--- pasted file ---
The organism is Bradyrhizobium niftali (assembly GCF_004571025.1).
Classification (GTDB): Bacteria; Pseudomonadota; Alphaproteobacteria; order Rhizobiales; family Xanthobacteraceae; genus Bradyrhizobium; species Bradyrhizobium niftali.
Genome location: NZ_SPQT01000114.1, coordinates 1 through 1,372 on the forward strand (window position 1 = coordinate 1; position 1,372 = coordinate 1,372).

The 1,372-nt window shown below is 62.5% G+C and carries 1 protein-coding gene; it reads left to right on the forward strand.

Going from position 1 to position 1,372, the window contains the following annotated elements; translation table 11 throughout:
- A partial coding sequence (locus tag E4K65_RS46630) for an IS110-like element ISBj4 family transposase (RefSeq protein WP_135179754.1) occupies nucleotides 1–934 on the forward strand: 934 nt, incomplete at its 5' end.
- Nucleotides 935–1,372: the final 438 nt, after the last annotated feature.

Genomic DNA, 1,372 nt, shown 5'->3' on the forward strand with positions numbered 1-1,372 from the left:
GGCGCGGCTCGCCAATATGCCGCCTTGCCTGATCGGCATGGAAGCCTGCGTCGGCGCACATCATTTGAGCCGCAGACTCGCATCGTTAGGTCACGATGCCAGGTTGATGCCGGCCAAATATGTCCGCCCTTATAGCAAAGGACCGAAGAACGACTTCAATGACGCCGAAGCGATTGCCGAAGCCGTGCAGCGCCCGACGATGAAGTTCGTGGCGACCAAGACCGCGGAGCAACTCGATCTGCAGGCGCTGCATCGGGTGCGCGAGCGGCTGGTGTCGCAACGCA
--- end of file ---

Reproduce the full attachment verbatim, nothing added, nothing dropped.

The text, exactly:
The organism is Bradyrhizobium niftali (assembly GCF_004571025.1).
Classification (GTDB): Bacteria; Pseudomonadota; Alphaproteobacteria; order Rhizobiales; family Xanthobacteraceae; genus Bradyrhizobium; species Bradyrhizobium niftali.
Genome location: NZ_SPQT01000114.1, coordinates 1 through 1,372 on the forward strand (window position 1 = coordinate 1; position 1,372 = coordinate 1,372).

The 1,372-nt window shown below is 62.5% G+C and carries 1 protein-coding gene; it reads left to right on the forward strand.

Going from position 1 to position 1,372, the window contains the following annotated elements; translation table 11 throughout:
- A partial coding sequence (locus tag E4K65_RS46630) for an IS110-like element ISBj4 family transposase (RefSeq protein WP_135179754.1) occupies nucleotides 1–934 on the forward strand: 934 nt, incomplete at its 5' end.
- Nucleotides 935–1,372: the final 438 nt, after the last annotated feature.

Genomic DNA, 1,372 nt, shown 5'->3' on the forward strand with positions numbered 1-1,372 from the left:
GGCGCGGCTCGCCAATATGCCGCCTTGCCTGATCGGCATGGAAGCCTGCGTCGGCGCACATCATTTGAGCCGCAGACTCGCATCGTTAGGTCACGATGCCAGGTTGATGCCGGCCAAATATGTCCGCCCTTATAGCAAAGGACCGAAGAACGACTTCAATGACGCCGAAGCGATTGCCGAAGCCGTGCAGCGCCCGACGATGAAGTTCGTGGCGACCAAGACCGCGGAGCAACTCGATCTGCAGGCGCTGCATCGGGTGCGCGAGCGGCTGGTGTCGCAACGCA